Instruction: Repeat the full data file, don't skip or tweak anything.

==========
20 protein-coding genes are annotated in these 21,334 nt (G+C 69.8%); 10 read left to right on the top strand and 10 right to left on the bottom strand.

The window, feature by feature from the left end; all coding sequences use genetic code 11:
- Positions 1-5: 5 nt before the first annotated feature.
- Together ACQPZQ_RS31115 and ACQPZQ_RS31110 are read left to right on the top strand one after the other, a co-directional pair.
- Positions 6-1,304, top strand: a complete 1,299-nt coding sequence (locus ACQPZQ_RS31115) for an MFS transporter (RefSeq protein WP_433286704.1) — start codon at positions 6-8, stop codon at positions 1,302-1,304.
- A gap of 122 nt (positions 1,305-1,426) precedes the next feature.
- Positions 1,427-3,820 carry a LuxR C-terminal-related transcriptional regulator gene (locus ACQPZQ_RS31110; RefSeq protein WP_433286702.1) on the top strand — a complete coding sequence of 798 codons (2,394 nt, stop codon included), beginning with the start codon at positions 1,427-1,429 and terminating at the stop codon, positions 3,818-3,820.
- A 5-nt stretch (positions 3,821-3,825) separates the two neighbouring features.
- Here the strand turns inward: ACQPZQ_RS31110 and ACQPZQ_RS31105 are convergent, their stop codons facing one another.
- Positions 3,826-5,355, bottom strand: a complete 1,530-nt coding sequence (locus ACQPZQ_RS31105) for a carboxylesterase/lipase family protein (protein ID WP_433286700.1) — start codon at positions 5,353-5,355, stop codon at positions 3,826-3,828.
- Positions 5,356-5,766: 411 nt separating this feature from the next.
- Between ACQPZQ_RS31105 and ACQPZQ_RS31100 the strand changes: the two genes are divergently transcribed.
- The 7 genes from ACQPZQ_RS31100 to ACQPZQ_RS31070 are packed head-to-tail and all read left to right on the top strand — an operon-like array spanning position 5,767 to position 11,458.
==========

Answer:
20 protein-coding genes are annotated in these 21,334 nt (G+C 69.8%); 10 read left to right on the top strand and 10 right to left on the bottom strand.

The window, feature by feature from the left end; all coding sequences use genetic code 11:
- Positions 1-5: 5 nt before the first annotated feature.
- Together ACQPZQ_RS31115 and ACQPZQ_RS31110 are read left to right on the top strand one after the other, a co-directional pair.
- Positions 6-1,304, top strand: a complete 1,299-nt coding sequence (locus ACQPZQ_RS31115) for an MFS transporter (RefSeq protein WP_433286704.1) — start codon at positions 6-8, stop codon at positions 1,302-1,304.
- A gap of 122 nt (positions 1,305-1,426) precedes the next feature.
- Positions 1,427-3,820 carry a LuxR C-terminal-related transcriptional regulator gene (locus ACQPZQ_RS31110; RefSeq protein WP_433286702.1) on the top strand — a complete coding sequence of 798 codons (2,394 nt, stop codon included), beginning with the start codon at positions 1,427-1,429 and terminating at the stop codon, positions 3,818-3,820.
- A 5-nt stretch (positions 3,821-3,825) separates the two neighbouring features.
- Here the strand turns inward: ACQPZQ_RS31110 and ACQPZQ_RS31105 are convergent, their stop codons facing one another.
- Positions 3,826-5,355, bottom strand: a complete 1,530-nt coding sequence (locus ACQPZQ_RS31105) for a carboxylesterase/lipase family protein (protein ID WP_433286700.1) — start codon at positions 5,353-5,355, stop codon at positions 3,826-3,828.
- Positions 5,356-5,766: 411 nt separating this feature from the next.
- Between ACQPZQ_RS31105 and ACQPZQ_RS31100 the strand changes: the two genes are divergently transcribed.
- The 7 genes from ACQPZQ_RS31100 to ACQPZQ_RS31070 are packed head-to-tail and all read left to right on the top strand — an operon-like array spanning position 5,767 to position 11,458.